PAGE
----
Just set your calendar. (6PM London time is 1PM in New York.) Thanks to the combined efforts of MPD Voice and Patient Power you can attend the Forum right from your own computer. And even if you can’t make the on-line stream of this live Patient Forum direct from London, you can still catch up on the highlights via video clips produced by Andrew Schorr and his crew and made available on the websites of MPD Voice and Patient Power websites.
If you would like to submit a question the MPN Voice hosts will try to answer it during the forum. Just email it to email@example.com
Register now to attend online. You will be redirected to the Zoom registration page and get a confirmation email and instructions for attending the forum online. Here’s the full program.
Beatrice found her match. Now she needs a hand. Now she needs us
The upcoming CREATE seminar is a path to explore stem cell transplant through gene editing.
While it may eventually solve the challenges of matched donors and GVHD it won’t address the mundane, stressful and often insurmountable challenges of MPN patients facing the need for support. Help in picking up the laundry of life, help in meeting the formidable financial burdens of transplant and recovery, of temporary housing, child and animal care, travel and all the rest.
After a long wait for a matched unrelated stem cell donor, Beatrice, a single mother of two boys, is scheduled to begin the process the end of September. She has rallied friends to handle much of the work she will have to put aside for 100 days or more.
If you can help with fund-raising, suggest organizations that can help financially, if you’re able to organize events on-line or in your community please contact ourMPNforum@gmail.com or simply leave a comment, below. We really are in this together.
The way CRISPR/Cas9 works — from Jennifer Doudna
Cold Springs Harbor Labs Symposium May 30,2015 (Interview here)
You can read the Stem Cell Transplant special issue of the Q … right here! Plus Archives: How I treat MPNs? …Silver, Mesa, Hasselbalch, Harrison … definitive paper on Aspirin, Platelets and Thrombosis… by J.J. Michiels… Interferon instructions for my patients… H.C. Hasselbalch
The List of Patient-Recommended Hematologists –
The MPNclinics – 302 answers to 141 Patient questions… with Index
The Catalog of MPNforum Articles. ..
Tell your story, express yourself, share your experience in your MPN magazine. You can add your comments to MPNforum articles, list your Blog, or write an article. (We’ll even help you get started.)…Letter to the Editor
© MPNforum, LLC , MPNforum.com, and the MPNforum Quarterly Journal 2015. MPNforum is licensed under a Creative Commons Attribution-NonCommercial-NoDerivs 3.0 Unported License. Unauthorized use and/or duplication of this material without express and written permission is strictly prohibited. Excerpts and links may be used, provided that full and clear credit is given to MPNforum.com with appropriate and specific direction to the original content.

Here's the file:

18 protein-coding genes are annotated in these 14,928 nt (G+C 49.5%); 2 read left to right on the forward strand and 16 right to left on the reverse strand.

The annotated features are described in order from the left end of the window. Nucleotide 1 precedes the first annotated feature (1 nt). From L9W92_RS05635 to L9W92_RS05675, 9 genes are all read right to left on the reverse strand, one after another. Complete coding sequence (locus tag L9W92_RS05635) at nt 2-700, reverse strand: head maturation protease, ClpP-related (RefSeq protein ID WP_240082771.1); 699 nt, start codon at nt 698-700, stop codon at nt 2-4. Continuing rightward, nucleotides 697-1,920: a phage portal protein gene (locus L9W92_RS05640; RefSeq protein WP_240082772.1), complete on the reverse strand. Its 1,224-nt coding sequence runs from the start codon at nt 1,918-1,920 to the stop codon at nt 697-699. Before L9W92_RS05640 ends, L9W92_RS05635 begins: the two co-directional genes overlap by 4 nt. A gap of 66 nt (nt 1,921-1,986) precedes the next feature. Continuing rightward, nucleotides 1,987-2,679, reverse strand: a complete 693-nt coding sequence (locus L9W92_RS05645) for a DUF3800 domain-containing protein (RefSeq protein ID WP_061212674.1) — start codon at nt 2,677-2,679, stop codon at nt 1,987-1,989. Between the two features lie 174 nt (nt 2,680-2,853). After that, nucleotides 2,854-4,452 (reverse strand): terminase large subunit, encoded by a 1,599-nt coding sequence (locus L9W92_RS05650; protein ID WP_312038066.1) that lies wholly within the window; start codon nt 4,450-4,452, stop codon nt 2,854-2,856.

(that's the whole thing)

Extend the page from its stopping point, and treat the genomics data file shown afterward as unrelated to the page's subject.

Comments on: "August, 2015" (6)
Have you heard anything about Imetelstat trial that just started enrolling by JNJ?
Hi,Jason… There’s been a recruitment notice for this trial up on the http://www.clinicaltrials.gov site for a few months. It’s the official word and worth checking if you’re following a trial. Just type in the name of the drug when you reach the page.
Again, Zhen, thanks for a wonderful issue!
Thank you, Susan. There’s a lot happening. Making a start on gene editing for MPN SCT alone would be a full issue…And then there’s Ross Levine’s breakthrough work on CHZ868 and the next generation JAK inhibitor. (Plus how could you resist publishing an interview featuring Terri Lebinson’s Pajama Diaries.) Tuesday we publish the new List of Hematologist’s Ellen has put together…and then a short break before organizing for the Fall. Hope your Summer is going well.
There is an organization called the PAN Foundation that I was referred to when I had to change insurance and my copay went up. They offer grants to people with insurance and chronic conditions such as cancer. They have a site where you put in your information and they give you feedback then if you are eligible. The income amounts they allow are quite generous and it is especially easy to use for prescriptions. Hopefully this will help my fellow MPNers!
Thank you for sharing that, Mary, looks like a great resource.